The hardening of Trump’s positions on key parts of his “America first” agenda comes just four months before November’s midterm elections. That is increasing the pressure on congressional Republicans to either embrace the most controversial tenets of his presidency or attempt to distance themselves from them in hopes of attracting the independent voters they will likely need to retain control of Congress.

“I think that’s the drama we’re going to see in the next few years — whether the beliefs that are being espoused by President Trump are going to firmly take root and take over the party, or are they going to be tested in real life,” said Tony Fratto, who served as a spokesman in the George W. Bush administration. “I think we’re going to see foreign policy failures and trade failures that will lead Republicans to say, that was a mistake. We need to go back to where we were on those issues.”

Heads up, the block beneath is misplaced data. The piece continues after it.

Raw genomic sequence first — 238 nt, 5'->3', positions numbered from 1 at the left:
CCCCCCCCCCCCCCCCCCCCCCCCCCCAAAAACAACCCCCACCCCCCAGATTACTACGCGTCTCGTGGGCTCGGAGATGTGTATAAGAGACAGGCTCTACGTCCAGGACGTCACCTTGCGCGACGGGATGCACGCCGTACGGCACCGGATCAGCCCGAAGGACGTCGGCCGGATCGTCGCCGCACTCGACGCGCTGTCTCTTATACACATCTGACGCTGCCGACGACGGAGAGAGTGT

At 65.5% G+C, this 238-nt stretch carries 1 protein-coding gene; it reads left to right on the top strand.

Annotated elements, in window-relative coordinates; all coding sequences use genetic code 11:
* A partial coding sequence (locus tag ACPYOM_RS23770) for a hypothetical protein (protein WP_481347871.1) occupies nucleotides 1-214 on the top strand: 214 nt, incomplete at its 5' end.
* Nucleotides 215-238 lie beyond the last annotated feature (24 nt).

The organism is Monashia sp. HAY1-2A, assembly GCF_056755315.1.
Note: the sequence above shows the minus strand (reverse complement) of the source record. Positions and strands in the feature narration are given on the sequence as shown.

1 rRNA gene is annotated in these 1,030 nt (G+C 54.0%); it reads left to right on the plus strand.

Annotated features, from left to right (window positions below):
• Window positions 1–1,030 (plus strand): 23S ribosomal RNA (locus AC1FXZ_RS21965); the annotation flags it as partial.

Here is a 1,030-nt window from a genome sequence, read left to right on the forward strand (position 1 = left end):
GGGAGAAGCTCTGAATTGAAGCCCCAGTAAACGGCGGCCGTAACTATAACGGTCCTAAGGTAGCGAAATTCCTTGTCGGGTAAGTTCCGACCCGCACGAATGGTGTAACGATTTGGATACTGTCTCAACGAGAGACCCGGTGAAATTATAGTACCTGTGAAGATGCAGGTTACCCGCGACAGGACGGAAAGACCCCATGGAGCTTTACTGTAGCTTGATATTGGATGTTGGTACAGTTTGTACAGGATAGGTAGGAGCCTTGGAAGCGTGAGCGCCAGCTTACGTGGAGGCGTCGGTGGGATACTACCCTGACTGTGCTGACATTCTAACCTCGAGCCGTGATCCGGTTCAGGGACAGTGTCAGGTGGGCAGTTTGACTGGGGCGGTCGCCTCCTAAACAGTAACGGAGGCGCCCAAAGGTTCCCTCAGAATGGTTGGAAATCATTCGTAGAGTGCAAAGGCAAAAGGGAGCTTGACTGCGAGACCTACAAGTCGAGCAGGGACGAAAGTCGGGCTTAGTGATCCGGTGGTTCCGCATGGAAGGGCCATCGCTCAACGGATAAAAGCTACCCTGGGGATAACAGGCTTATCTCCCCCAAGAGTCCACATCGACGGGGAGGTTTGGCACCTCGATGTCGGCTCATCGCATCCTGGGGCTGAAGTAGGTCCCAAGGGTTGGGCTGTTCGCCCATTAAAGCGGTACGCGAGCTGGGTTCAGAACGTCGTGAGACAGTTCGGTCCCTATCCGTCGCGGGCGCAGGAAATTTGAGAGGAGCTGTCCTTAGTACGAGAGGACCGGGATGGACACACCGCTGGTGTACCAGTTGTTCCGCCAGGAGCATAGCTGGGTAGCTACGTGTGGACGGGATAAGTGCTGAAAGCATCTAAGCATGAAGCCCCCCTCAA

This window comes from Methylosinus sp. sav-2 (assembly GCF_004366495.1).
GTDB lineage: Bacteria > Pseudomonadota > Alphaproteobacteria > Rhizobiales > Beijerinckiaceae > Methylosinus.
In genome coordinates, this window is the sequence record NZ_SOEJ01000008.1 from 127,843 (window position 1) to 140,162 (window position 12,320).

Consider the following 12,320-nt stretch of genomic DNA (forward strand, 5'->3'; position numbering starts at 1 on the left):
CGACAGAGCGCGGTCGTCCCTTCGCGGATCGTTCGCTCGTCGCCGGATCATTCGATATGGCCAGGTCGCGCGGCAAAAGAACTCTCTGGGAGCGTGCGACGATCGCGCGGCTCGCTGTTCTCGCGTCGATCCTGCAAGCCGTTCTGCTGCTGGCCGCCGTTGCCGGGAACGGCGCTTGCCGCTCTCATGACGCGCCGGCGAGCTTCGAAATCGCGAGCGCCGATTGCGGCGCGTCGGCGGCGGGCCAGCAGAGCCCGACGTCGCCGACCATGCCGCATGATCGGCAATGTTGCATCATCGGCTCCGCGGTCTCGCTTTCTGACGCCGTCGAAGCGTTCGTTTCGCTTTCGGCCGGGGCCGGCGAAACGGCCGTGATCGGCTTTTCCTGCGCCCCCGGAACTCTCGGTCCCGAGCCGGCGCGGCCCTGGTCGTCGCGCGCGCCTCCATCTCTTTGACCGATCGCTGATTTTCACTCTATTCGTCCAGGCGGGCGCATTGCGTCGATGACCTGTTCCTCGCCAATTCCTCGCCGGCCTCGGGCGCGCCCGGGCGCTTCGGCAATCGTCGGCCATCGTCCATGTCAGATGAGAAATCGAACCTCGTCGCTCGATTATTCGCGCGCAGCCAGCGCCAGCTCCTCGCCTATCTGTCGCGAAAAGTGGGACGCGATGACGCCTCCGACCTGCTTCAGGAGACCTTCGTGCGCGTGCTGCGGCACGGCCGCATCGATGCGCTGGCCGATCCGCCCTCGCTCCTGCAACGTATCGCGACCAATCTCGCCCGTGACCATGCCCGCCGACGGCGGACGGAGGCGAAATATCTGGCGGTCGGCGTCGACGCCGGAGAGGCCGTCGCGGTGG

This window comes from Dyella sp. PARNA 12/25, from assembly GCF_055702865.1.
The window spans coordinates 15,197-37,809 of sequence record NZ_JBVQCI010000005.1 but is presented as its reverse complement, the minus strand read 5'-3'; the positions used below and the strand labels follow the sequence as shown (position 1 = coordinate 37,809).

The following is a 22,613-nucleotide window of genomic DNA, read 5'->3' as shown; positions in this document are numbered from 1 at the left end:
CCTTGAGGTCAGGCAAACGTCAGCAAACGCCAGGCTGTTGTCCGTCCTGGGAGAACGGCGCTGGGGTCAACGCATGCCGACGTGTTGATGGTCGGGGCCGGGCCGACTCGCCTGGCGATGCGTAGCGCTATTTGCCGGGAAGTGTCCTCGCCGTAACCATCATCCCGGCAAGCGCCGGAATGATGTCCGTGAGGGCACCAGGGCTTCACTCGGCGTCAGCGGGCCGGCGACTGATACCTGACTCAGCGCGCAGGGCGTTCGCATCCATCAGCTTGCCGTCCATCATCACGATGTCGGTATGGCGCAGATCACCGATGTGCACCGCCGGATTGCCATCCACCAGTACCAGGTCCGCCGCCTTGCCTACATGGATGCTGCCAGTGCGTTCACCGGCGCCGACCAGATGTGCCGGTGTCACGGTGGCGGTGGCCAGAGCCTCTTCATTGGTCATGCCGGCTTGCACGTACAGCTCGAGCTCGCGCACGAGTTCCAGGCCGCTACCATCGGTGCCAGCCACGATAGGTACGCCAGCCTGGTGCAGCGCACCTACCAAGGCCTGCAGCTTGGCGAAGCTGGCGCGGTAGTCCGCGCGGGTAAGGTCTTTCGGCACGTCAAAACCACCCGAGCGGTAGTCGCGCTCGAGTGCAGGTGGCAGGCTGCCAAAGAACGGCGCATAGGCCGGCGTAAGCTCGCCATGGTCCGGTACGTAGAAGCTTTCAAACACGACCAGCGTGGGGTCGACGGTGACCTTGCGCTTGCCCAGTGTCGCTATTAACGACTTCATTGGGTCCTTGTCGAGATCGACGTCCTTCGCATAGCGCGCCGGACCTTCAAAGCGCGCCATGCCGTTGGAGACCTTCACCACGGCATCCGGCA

But the president’s allies say Trump’s message of American dominance, even at the risk of retreating from traditional Republican principles, resonates deeply with voters who have long shared Trump’s skepticism of military alliances and trade deals.